The first recorded use of the name Joyce was Joy in the 13th century State papers. Sometime the name was rendered as Joy, Joyces, Jorz, Jorse, or the standard spelling, Joyce. The Joyces of Mervue were a distinguished branch of the family. Marcus Joyce, a rich merchant who bought land in County Mayo in the late 16th century, was probably the founder of this branch. About a century later, the Joyces emerged as a leading merchant family in Galway. Hardiman states that Joyce’s house was at the corner of Abbeygate Street and Market Street and that this family was head of the name. They were eminent wine merchants.
A son of the family, Matthew, was the first to lease Mervue and his residence is mentioned in two deeds dated 1784. In another deed dated 1784, he acquired property known as ‘Captain Eyre’s Big Garden’ situated in the lower part of Fairgreen outside the East Gate of Galway and he also obtained premises at Fairhill.
Another family member, Walter, was a member of the Irish Volunteers in 1782 and became very active in politics, being one of the leading Galway supporters of Daniel O’Connell. The Joyce family were regarded as very good landlords during the Famine, and donated £1,000 to relief funds. After the Famine, Pierce Joyce bought the Mervue Estate.
In spite of their good record as leading supporters of the Catholic hierarchy, the Joyce family were savagely attacked by the local clergy and Bishop McEvilly during the 1874 election. The hostility came about because the clergy backed Frank Hugh O’Donnell as their candidate against Pierce Joyce junior. O’Donnell won and became the first non-landed candidate (apart from John Orrell Lever ) to win a seat in Galway. The Joyce family were branded as “Aristocratic Catholics who feel humbled that one from the ranks of the people should represent Galway”.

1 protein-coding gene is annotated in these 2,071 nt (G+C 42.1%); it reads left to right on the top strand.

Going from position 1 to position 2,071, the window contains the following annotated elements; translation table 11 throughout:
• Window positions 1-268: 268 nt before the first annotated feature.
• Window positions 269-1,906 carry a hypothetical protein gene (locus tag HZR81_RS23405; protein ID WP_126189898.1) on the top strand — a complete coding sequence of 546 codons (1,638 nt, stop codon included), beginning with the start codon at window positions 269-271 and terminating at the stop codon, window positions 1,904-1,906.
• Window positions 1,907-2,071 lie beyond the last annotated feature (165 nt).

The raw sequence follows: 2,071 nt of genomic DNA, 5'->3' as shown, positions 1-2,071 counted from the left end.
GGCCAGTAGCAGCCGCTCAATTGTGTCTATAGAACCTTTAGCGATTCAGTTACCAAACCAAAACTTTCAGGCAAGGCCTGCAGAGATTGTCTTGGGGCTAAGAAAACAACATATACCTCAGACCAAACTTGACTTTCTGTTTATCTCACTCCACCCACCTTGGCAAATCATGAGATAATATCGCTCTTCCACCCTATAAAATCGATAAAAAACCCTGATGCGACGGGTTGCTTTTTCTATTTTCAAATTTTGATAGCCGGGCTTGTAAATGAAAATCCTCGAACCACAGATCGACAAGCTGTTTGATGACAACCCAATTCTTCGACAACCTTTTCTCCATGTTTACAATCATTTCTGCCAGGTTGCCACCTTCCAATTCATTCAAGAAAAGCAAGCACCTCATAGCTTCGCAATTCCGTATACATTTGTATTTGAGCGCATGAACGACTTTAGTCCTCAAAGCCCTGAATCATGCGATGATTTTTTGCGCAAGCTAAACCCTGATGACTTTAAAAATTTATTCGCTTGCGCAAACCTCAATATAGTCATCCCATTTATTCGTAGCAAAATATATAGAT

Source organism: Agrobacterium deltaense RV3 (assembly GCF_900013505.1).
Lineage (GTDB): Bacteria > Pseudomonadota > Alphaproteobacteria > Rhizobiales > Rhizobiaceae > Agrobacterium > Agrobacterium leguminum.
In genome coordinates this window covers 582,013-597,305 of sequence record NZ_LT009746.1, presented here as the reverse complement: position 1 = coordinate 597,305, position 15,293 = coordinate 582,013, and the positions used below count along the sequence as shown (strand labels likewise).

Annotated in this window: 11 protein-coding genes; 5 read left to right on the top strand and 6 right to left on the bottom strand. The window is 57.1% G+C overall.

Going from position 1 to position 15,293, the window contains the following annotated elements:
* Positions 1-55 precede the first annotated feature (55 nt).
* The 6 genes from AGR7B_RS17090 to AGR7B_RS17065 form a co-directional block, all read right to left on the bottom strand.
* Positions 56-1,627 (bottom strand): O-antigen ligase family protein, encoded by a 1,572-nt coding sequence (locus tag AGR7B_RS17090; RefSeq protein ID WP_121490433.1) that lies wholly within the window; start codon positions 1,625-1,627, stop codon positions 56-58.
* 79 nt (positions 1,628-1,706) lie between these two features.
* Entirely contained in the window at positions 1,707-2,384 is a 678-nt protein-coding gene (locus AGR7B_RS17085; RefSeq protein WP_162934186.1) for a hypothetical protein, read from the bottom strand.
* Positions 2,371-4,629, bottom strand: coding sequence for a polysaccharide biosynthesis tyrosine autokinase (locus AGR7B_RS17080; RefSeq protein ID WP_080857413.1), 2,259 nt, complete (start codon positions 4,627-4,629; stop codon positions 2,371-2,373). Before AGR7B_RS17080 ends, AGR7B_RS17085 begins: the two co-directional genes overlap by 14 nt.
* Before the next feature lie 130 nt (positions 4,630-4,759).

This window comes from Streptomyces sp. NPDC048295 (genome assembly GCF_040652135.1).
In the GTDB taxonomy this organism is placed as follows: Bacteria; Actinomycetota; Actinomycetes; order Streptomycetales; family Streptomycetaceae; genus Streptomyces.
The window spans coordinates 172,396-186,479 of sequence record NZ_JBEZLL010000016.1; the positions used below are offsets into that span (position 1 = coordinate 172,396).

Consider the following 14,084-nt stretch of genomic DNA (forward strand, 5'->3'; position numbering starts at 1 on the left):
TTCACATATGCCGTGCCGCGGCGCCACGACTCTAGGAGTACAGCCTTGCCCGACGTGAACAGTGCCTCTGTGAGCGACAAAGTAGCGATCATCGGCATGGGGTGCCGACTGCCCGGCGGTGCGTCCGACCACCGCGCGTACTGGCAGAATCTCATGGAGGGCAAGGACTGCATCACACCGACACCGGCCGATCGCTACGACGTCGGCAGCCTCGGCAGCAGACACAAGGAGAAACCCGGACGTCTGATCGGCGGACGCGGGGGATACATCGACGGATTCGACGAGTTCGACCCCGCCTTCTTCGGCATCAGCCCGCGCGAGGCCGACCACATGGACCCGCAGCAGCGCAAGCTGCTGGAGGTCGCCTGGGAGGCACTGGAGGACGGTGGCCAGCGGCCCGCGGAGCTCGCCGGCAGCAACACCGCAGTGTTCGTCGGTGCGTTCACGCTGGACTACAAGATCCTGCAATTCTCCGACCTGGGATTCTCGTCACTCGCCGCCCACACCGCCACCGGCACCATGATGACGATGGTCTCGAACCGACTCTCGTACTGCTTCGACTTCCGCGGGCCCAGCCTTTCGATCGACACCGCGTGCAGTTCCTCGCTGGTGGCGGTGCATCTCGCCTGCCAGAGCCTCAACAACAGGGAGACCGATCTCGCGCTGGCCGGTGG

Pierce Joyce was active in Galway life. He was a member of the Grand Jury, of the harbour board, and he was an inspector of prisons from 1879 to 1906, a position which carried a ‘good snug salary’.
The Joyce connection with Mervue House ceased in the middle of the last century. It was eventually sold to Kerry O’Sullivan who converted part of it into a china factory, known as Royal Tara. Extensive damage was caused to the property by a fire in 1957. Our photograph shows the facade of the house as seen c1930.
Most of this information comes from a newly published book entitle Estates and Landed Society in Galway, written by Patrick Melvin. Landowners in County Galway were as diverse and varied as the landscape. The real ascendancy in Galway were families like the Burkes, Blakes, Dalys, Dillons, and Martins, all Irish and Norman rather than the so-called New English landowners, but there were also a number of Catholic gentry and a large network of related Tribal families. This book is a ‘warts and all’ analysis of the county and its landowners, a comprehensive study of the family, social, and political aspects of landowners large and small, including scrutiny and criticism, where appropriate, of their role as landlords. This important volume, the result of many years of research, is a must for anybody interested in Galway history. Available in good bookshops at €75.